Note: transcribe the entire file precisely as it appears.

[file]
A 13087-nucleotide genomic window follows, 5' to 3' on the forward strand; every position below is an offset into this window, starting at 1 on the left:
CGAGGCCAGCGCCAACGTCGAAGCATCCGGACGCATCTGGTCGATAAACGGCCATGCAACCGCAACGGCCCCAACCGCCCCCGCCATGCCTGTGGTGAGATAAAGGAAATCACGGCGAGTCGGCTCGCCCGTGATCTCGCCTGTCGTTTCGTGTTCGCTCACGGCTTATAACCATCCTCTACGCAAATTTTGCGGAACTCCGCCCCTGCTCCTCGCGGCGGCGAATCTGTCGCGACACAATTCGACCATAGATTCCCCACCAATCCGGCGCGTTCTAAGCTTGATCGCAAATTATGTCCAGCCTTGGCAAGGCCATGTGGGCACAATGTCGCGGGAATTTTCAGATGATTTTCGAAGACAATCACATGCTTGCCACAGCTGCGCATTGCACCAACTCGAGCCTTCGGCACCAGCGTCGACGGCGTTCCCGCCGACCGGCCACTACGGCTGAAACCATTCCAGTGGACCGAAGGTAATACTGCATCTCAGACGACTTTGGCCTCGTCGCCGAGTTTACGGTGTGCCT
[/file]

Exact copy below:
A 13087-nucleotide genomic window follows, 5' to 3' on the forward strand; every position below is an offset into this window, starting at 1 on the left:
CGAGGCCAGCGCCAACGTCGAAGCATCCGGACGCATCTGGTCGATAAACGGCCATGCAACCGCAACGGCCCCAACCGCCCCCGCCATGCCTGTGGTGAGATAAAGGAAATCACGGCGAGTCGGCTCGCCCGTGATCTCGCCTGTCGTTTCGTGTTCGCTCACGGCTTATAACCATCCTCTACGCAAATTTTGCGGAACTCCGCCCCTGCTCCTCGCGGCGGCGAATCTGTCGCGACACAATTCGACCATAGATTCCCCACCAATCCGGCGCGTTCTAAGCTTGATCGCAAATTATGTCCAGCCTTGGCAAGGCCATGTGGGCACAATGTCGCGGGAATTTTCAGATGATTTTCGAAGACAATCACATGCTTGCCACAGCTGCGCATTGCACCAACTCGAGCCTTCGGCACCAGCGTCGACGGCGTTCCCGCCGACCGGCCACTACGGCTGAAACCATTCCAGTGGACCGAAGGTAATACTGCATCTCAGACGACTTTGGCCTCGTCGCCGAGTTTACGGTGTGCCT